August 23, 2007

Cleaning Alberta's Tar Babies

Alberta is trying to clean tar babies:
Province's former Premier and a travelling journalist speak out about the tar sands.

Chris Arsenault
Published Thursday August 23rd, 2007

Everything seemed fine and dandy at the annual Council of the Federation meeting between Canada's ten Premiers and territorial leaders held recently in sunny Moncton. Nobody spoke too honestly with Alberta Premier Ed Stelmach about his province's destructive pipe dreams and the environmental devastation caused by the tar sands oil development.

But this environmental détente among provincial politicians won't last, according to Alberta's former Premier Peter Lougheed, who predicts the coming row over the tar sands will be "10 times greater" than federal-provincial conflicts of the past, like the National Energy Plan of the 1980s.

"The government of Alberta, with its acceleration of oil sands operations, will in my judgment be seen as the major villain in all of this in the eyes of the public across Canada," Lougheed told members of the Canadian Bar Association during their annual convention in Calgary. "National unity will be threatened if the court upholds federal environmental legislation and it causes major damage to the Alberta oil sands and our economy," said Lougheed.

"I don't think anyone who hasn't seen it realizes just how utterly huge the tar sands are," said Dru Oja Jay, the former editor of The Argosy at Mount Allison University, who just returned from northern Alberta after a month long fact-finding mission. "An area about the size of Florida is going to be turned into a moonscape by the project," said Jay in an interview.

About 82,000 acres of forest and wetlands have been cleared or otherwise disturbed since development of oil sands began in the late 1960s, according to the New York Times.

In 1995, government and industry set a goal of producing one million barrels of oil per day from the tar sands by 2020; this goal was surpassed in 2004, after the disastrous invasion of Iraq sent world oil prices above $70 a barrel. The new goal is now five million barrels per day by 2030. If this goal is achieved, the tar sands alone will account for half of Canada's greenhouse gas emissions.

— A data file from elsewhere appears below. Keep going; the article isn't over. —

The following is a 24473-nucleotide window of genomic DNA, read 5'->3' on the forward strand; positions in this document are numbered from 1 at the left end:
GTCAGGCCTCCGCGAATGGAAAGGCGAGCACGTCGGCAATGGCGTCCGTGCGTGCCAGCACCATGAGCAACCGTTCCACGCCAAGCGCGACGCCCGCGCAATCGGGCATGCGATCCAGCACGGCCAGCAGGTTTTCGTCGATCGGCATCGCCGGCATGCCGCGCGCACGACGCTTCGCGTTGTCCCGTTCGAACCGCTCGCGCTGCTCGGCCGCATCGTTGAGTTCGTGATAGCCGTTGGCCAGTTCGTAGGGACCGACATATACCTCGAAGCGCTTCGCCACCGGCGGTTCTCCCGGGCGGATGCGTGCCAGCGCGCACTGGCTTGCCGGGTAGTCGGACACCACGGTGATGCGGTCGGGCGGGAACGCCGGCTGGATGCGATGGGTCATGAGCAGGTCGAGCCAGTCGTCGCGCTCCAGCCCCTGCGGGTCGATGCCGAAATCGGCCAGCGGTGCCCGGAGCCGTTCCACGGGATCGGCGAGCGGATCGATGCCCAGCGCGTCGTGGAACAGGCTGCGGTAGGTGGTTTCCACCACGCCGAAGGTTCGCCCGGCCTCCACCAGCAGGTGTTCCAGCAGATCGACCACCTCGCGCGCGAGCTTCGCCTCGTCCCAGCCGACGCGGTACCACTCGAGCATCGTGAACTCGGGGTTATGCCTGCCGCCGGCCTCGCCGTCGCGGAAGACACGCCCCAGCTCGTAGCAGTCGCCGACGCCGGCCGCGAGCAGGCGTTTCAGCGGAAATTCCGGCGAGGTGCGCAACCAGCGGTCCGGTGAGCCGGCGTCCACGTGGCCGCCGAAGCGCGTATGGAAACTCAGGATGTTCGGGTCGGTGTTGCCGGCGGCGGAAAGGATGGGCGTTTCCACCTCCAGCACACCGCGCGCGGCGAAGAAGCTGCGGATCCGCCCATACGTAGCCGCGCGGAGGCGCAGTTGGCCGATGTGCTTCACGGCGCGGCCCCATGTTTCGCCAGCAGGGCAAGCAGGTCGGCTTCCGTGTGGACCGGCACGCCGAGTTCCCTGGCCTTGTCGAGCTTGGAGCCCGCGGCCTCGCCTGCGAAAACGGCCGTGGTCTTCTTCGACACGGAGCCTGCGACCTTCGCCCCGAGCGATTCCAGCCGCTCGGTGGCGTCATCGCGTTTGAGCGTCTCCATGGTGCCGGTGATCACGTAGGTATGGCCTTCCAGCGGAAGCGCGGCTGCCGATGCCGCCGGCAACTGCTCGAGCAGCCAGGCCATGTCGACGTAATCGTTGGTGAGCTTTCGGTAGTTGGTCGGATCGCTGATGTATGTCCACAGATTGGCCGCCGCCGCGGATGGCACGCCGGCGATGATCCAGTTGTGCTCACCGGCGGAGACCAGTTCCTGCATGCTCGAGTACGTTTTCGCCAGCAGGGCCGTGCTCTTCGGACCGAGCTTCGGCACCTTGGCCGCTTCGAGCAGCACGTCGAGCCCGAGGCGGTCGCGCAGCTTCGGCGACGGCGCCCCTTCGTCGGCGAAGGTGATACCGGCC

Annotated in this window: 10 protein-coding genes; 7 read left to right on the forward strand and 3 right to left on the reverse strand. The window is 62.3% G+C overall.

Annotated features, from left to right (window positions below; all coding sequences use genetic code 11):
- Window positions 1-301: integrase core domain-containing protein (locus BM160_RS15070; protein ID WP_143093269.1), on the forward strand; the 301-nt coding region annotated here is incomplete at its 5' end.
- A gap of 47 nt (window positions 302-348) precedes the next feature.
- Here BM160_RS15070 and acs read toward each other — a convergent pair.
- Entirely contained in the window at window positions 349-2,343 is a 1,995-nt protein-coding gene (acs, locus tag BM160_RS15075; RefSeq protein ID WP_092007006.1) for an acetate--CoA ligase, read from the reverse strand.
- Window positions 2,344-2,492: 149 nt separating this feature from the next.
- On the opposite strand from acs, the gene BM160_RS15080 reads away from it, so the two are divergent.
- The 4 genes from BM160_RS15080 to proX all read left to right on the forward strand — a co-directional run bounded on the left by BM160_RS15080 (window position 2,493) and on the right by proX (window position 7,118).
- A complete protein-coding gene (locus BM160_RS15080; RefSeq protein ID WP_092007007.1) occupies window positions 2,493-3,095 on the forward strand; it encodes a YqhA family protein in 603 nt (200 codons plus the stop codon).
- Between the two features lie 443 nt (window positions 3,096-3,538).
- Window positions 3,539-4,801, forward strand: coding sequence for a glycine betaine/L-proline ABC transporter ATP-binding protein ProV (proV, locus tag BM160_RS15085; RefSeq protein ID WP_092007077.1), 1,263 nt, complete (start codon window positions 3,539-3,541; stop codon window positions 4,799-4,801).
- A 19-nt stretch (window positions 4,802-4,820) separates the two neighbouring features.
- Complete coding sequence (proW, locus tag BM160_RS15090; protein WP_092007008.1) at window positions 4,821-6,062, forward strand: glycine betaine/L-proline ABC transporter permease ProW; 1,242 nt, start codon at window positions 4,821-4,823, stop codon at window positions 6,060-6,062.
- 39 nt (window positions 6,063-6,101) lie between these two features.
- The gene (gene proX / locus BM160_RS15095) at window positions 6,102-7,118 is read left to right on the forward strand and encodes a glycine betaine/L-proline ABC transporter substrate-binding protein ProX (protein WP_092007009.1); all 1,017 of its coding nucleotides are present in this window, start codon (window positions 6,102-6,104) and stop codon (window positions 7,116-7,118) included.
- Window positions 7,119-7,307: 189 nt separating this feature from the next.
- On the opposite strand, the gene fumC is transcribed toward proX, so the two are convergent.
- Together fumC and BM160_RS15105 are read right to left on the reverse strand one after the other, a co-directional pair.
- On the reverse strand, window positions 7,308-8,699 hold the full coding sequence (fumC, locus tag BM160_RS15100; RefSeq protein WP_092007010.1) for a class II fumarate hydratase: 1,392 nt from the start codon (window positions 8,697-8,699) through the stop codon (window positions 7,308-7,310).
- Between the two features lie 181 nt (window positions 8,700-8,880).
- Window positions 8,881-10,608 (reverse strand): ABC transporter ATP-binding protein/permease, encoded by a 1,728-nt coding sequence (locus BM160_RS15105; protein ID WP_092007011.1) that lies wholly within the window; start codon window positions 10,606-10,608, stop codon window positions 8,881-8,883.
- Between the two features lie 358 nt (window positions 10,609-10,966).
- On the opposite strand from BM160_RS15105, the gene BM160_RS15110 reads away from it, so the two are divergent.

"Lougheed is actually ahead of many environmental groups in calling for a moratorium on tar sands development," said Jay, who hopes the ex-Premier is correct about a coming showdown between Alberta and the rest of us.

Because of the tar sands, Canada was the top supplier of crude oil to the United States last year, providing more than 16 per cent of U.S. imports, according to the Washington Post.

"American companies get the profits from the sales since much of the oil and gas sector is American owned," wrote columnist Duncan Cameron. "When world oil prices rise, foreign-owned companies capture the gain, and take the profits out of the country. Neither the provinces nor the federal government has made any attempt to tax the windfall profits."

In his northern travels, Jay, who is currently the editor of the Dominion newspaper, interviewed aboriginal elders and oil workers in Fort Mackay and Fort Chippewan, two First Nations communities in the middle of the oil sands. "People who for centuries depended on the land can no longer eat any fish from the Athabasca river; anything near tar sands it totally off limits for eating.

"Even among oil sands workers themselves, it's hard to find anyone really in support of what's going on," said Jay.

While former Premier Peter Lougheed may be correct in predicting a federal-provincial or inter-provincial showdown over the rapid pace of oil sands development,

Jay thinks "there are no forces in play which could stop it [tar sands development] right now."

"But," says Jay "there is a massive contradiction taking place. Everyday the newspapers are talking about the new green Canadians, yet we are poisoning this entire area."

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